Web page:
“Frank Emi (right), leader of the Heart Mountain Fair Play Committee, stands with a supporter in a photo taken at the height of the draft resistance movement, 1944, Heart Mountain concentration camp, Wyoming..” Densho Encyclopedia. 25 Mar 2014, 11:40 PDT. 30 Mar 2017, 09:13 <http://encyclopedia.densho.org/sources/en-denshopd-p122-00003-2/>.

By Josh Watanabe

On Monday, April 10 at 6:30 p.m. in the College of Law room 178, the University of Wyoming Law School will hold its next mock trial. This event kicks off a week of programming related Heart Mountain and immigration. This year’s trial is a timely and emotive case involving World War II internees at the Heart Mountain Relocation Center. Like all the mock trials, this never occurred; but it could have, and in this way is the epitome of the humanities in actions. Using historical facts, real laws, and a bit of imagination, the students presenting the case will explore how we understand specific instances in our history.

The trial will be judged by Sen. Al Simpson and ruled on by a jury based on the evidence presented by the law students. More than that, it will ask the audience to “take a closer look” at our judicial process.

The case is not as simple as the charge portends. Frank Emi, a leader of the Fair Play Committee, is suing Nobu Kawai1 for libel because of the editorial Kawai wrote about the draft resistance movement that was published in the Heart Mountain Sentinal.1

At stake, in this case, is the larger issue of First Amendment rights, slander and libel protections, the right to assemble and protest, and, perhaps, the impact of external variables on the judicial process itself. The case, as we know it, has nothing to do with the legality of Executive Order 9066, which authorized the mass incarceration of 110,000 Japanese Americans who lived on the West Coast. And yet, how will this fact play into the case?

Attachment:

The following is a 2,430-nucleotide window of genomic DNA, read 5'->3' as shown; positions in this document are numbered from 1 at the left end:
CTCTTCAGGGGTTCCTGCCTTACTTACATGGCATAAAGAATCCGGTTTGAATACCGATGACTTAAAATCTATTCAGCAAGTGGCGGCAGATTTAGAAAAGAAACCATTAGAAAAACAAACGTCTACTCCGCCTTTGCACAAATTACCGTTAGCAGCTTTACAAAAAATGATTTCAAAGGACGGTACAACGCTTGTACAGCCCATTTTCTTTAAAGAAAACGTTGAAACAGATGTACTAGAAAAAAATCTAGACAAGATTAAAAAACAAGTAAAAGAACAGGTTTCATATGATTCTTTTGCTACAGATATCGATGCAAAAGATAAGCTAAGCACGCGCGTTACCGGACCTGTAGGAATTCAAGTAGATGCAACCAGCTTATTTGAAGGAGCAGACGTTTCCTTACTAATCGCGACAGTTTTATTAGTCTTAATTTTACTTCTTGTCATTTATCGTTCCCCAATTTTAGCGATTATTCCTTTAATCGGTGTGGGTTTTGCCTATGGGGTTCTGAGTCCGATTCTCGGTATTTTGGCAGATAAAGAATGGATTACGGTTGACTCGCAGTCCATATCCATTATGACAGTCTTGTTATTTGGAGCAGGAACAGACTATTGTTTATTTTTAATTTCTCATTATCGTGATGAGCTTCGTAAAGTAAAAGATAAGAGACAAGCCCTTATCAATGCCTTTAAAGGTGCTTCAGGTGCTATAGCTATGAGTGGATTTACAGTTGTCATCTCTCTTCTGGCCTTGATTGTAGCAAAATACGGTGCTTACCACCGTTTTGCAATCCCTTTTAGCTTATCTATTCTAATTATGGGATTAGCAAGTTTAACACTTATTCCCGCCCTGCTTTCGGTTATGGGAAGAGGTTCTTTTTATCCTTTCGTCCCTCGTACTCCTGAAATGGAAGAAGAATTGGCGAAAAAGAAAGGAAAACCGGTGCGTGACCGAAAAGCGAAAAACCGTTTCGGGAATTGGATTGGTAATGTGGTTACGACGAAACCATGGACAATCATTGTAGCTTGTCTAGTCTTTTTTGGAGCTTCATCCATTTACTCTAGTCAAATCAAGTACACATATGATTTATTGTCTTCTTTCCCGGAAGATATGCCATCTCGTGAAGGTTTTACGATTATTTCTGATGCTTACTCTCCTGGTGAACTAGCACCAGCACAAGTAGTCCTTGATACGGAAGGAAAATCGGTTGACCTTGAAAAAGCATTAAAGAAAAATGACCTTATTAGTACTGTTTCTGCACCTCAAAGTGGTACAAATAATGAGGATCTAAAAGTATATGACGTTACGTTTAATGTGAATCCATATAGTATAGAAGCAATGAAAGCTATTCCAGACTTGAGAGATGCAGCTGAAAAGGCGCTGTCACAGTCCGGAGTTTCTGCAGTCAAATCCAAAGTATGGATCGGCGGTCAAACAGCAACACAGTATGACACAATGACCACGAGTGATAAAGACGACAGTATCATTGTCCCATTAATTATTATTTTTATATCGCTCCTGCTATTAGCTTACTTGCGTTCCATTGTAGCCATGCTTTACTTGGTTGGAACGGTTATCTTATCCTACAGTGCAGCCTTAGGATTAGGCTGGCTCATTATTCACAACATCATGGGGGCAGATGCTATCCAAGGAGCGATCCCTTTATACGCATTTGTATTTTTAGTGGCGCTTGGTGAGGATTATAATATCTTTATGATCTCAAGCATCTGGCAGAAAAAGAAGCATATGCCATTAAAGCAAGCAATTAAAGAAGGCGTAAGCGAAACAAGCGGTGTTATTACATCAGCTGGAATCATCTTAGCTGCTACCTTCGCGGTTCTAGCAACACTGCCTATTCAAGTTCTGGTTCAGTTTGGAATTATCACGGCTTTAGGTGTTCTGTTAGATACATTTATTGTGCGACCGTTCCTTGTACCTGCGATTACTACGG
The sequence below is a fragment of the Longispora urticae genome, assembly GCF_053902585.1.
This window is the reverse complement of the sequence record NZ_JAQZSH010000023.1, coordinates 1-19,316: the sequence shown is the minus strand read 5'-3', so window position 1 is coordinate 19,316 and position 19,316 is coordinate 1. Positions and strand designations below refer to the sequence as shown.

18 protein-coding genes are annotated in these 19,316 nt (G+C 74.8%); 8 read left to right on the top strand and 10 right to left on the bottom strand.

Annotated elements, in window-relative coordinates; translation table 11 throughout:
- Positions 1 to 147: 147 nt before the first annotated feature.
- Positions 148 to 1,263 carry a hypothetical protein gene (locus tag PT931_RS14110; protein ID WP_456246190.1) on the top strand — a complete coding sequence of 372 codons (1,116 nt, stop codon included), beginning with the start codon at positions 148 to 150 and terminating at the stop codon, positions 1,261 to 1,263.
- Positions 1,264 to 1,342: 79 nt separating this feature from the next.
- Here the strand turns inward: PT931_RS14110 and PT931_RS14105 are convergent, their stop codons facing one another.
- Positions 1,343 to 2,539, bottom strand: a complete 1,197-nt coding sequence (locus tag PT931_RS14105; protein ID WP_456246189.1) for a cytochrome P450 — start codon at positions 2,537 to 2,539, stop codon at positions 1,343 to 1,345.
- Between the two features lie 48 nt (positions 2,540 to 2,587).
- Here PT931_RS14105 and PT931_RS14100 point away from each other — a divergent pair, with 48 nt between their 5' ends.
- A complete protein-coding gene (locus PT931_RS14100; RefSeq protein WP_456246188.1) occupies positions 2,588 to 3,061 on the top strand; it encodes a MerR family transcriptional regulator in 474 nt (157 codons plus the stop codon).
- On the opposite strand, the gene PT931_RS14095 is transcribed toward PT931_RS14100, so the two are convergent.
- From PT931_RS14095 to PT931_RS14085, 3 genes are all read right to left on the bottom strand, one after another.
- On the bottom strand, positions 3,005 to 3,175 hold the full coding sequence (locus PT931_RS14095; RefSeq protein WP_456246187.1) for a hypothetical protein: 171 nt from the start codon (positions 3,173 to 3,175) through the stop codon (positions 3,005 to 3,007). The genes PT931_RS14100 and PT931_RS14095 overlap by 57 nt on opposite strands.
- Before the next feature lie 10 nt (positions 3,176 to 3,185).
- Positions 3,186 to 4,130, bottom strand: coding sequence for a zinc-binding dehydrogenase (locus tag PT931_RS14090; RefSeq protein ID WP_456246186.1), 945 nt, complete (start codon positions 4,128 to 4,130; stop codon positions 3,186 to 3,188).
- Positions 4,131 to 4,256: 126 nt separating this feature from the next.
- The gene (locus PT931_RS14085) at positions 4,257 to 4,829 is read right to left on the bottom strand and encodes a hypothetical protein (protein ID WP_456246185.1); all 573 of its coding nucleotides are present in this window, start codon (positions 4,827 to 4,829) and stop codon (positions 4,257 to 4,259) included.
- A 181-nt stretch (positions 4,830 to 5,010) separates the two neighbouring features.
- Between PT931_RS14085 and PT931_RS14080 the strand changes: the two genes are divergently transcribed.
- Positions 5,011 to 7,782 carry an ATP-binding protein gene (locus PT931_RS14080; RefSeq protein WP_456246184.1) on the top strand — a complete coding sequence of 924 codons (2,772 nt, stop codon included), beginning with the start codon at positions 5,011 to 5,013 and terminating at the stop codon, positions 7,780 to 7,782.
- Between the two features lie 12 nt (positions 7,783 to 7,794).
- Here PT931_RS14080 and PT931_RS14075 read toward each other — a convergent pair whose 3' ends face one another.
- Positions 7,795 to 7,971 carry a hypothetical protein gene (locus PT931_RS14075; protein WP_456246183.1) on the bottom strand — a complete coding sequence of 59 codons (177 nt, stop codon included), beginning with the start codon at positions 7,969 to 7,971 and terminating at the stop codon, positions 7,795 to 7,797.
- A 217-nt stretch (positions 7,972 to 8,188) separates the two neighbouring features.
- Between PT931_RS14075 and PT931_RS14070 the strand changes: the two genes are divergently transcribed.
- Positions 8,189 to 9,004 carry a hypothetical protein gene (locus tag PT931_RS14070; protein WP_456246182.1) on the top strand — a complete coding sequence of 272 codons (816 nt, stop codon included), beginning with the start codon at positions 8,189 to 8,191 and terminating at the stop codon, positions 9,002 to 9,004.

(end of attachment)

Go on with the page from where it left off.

More importantly, what echoes of this fictional case can we find in our current world? The issue of libel is making current news almost daily. Along the same trend, we are testing the bounds of the First Amendment as state lawmakers in many states have looked to limit or assign responsibility for protests that turn dangerous or violent. While we have plenty of examples of both peaceful and violent protests in our recent past, opponents claim such laws infringe on the First Amendment while supporters look for a way to prevent crime and protect public safety.

The First Amendment was first. At its core, the amendment addresses the inalienable rights we have, even need, as human beings to be “free.” Our freedom to publicly debate our opinions and beliefs despite disagreements is the foundation of democracy. It is the one freedom that supports all our other freedoms.

In 1964 during another period of our history, the Civil Rights Movement, one of the most famous libel cases, New York Times v. Sullivan, was presented to the U.S. Supreme Court. At issue was not an editorial but an “advertorial,” a paid editorial that called the policing actions against the Black community “an unprecedented wave of terror.” L.B. Sullivan sued the Times for printing the ad but was ruled against. The Supreme Court ruling stated our “profound national commitment to the principle that debate on public issues should be uninhibited, robust, and wide-open.”